If a newborn has a condition that may be either due to the birth process or community acquired and the documentation does not indicate which it is, the default is due to the birth process and the code from Chapter 15 should be used. If the condition is community-acquired, a code from Chapter 15 should not be assigned.

1. Classification of Births: Assign a code from categories V30-V39 for liveborn infants according to type of birth. Type is defined as single or multiple. If multiple, the code further indicates whether mates are liveborn or stillborn, and fourth digits indicate where the birth occurred. For live births occurring in the hospital, the fifth digit indicates whether there was a cesarean delivery. A code from this series is assigned as a principal diagnosis and used only once on the newborn record at the time of birth. If the newborn is discharged and readmitted or transferred to another facility, a code from the V30 series is not used on the readmission or at the receiving hospital.

2. Additional Diagnoses: Codes from categories V30 through V39 indicate that a live birth occurred. Codes from categories 760-779 are assigned for all clinically significant conditions noted on examination of the newborn and only if the physician has documented the condition in the medical record. A condition is clinically significant if it meets the above guidelines. Conditions or signs or symptoms that resolve without treatment or require no work-up are not coded and reported. These conditions include rashes and minor jaundice.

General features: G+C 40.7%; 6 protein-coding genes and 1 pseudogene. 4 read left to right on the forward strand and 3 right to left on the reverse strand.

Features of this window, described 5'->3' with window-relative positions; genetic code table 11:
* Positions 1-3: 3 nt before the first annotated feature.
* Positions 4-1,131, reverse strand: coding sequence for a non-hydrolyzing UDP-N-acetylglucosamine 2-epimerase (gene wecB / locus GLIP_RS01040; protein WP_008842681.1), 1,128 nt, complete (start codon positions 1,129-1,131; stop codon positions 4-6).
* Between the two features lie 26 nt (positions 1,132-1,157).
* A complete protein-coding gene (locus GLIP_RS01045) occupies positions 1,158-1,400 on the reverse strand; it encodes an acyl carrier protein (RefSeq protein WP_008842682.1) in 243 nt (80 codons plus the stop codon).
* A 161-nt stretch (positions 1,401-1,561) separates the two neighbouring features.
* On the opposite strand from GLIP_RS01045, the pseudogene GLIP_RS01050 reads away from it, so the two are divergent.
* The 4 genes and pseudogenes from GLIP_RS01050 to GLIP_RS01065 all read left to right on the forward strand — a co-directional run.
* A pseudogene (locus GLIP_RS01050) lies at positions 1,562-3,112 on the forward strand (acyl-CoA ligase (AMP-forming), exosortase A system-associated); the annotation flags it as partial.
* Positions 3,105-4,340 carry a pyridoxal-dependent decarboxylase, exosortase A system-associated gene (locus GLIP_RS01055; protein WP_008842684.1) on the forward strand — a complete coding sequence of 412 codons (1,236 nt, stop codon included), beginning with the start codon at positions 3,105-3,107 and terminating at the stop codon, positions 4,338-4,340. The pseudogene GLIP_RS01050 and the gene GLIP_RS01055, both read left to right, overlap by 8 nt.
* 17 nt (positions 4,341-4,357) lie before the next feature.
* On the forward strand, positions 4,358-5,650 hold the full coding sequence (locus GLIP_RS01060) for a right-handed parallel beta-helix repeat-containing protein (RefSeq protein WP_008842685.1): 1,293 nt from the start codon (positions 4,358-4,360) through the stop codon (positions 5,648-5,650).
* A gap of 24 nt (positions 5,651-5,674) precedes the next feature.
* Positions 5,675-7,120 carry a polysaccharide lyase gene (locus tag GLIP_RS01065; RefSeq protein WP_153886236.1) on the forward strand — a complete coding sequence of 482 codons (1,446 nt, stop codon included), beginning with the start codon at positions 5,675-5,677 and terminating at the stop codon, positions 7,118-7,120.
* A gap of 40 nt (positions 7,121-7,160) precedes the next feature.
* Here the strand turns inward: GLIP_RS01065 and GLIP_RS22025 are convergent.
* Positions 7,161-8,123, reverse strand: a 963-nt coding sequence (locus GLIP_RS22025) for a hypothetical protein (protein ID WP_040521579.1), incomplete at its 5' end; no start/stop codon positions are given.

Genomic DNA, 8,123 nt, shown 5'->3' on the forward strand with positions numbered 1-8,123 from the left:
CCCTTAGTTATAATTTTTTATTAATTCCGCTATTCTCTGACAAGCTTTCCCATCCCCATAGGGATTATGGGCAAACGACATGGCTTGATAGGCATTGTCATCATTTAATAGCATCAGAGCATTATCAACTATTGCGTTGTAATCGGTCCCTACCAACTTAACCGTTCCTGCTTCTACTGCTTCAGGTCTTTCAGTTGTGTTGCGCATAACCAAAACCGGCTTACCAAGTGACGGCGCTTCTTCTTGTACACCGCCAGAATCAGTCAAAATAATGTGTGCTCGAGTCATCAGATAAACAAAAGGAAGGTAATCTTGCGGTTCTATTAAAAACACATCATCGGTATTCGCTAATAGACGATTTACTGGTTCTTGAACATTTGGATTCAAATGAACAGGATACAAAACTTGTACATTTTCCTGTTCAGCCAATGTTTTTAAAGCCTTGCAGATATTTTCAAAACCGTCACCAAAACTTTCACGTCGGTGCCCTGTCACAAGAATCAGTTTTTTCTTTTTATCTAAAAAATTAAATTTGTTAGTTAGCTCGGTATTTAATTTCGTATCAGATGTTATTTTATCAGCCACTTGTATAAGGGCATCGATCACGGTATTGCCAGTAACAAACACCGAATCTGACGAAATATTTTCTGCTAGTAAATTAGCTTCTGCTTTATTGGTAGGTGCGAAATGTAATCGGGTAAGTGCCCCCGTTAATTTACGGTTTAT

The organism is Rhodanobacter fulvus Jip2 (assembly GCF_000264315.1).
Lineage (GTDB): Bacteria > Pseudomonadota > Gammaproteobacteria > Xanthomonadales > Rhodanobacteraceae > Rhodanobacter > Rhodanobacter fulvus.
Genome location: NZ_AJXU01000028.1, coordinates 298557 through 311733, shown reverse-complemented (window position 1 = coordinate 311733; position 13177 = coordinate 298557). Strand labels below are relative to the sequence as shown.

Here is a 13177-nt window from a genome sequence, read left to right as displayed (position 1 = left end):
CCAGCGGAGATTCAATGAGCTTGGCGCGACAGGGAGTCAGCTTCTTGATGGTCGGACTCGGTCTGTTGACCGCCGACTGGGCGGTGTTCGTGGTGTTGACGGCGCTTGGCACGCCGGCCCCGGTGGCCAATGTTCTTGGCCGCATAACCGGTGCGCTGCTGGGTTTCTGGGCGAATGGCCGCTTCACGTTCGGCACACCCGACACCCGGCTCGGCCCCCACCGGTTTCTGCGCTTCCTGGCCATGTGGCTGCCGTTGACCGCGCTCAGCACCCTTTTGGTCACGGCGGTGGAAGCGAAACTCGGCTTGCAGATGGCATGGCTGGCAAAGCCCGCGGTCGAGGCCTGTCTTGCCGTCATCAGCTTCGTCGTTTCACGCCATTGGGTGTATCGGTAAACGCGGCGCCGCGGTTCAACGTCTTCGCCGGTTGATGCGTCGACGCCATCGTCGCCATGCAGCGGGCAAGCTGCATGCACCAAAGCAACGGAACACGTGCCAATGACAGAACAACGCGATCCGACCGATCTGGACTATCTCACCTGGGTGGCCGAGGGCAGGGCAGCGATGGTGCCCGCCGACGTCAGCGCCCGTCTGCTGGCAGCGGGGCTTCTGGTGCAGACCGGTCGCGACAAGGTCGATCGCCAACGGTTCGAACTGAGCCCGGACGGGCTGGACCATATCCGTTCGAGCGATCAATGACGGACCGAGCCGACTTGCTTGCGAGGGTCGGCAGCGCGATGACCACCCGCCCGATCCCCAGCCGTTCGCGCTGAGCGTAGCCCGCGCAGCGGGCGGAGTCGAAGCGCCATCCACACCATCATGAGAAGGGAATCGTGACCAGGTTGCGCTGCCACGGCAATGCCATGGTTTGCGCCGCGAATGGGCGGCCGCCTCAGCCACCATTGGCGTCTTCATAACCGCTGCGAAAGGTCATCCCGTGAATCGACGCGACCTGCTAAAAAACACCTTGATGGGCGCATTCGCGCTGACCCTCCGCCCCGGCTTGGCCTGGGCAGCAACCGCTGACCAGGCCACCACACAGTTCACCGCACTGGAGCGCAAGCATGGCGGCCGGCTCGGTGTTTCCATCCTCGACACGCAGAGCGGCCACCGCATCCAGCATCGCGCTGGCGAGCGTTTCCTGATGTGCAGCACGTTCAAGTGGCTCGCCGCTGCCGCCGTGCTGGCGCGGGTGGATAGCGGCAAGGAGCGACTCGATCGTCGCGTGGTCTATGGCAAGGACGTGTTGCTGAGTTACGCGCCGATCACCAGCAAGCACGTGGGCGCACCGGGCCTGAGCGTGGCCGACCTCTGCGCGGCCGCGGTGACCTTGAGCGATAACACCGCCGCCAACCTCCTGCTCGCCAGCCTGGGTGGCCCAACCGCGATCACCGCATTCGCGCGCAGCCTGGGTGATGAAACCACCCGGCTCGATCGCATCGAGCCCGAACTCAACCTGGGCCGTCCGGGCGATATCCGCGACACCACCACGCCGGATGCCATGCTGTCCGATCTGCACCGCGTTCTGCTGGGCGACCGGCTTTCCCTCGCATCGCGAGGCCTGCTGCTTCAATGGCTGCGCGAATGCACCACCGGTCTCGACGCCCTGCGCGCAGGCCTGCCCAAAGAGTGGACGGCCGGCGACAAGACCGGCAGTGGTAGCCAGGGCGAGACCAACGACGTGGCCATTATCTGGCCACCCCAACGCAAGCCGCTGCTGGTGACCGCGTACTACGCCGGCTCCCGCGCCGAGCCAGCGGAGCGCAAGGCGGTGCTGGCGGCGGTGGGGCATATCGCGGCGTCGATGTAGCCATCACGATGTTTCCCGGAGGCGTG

When coding newborn sepsis, assign code 771.81, Septicemia [sepsis] of newborn, with a secondary code from category 041, Bacterial infections in conditions classified elsewhere and of unspecified site, to identify the organism. A code from category 038, Septicemia, should not be used on a newborn record because code 771.81 describes the sepsis. It is not necessary to use a code from subcategory 995.9, Systemic inflammatory response syndrome (SIRS), on a newborn record.

3. Observation and Evaluation of Newborns or Infants: Assign a code from category V29, Observation and evaluation of newborns and infants for suspected conditions not found, to identify instances when a healthy newborn is evaluated for a suspected condition that is determined after study not to be present. A code from category V29 may be used as a secondary code along with a code from categories V30-V39. It may also be assigned as a principal code for readmissions or encounters when the V30-V39 code no longer applies.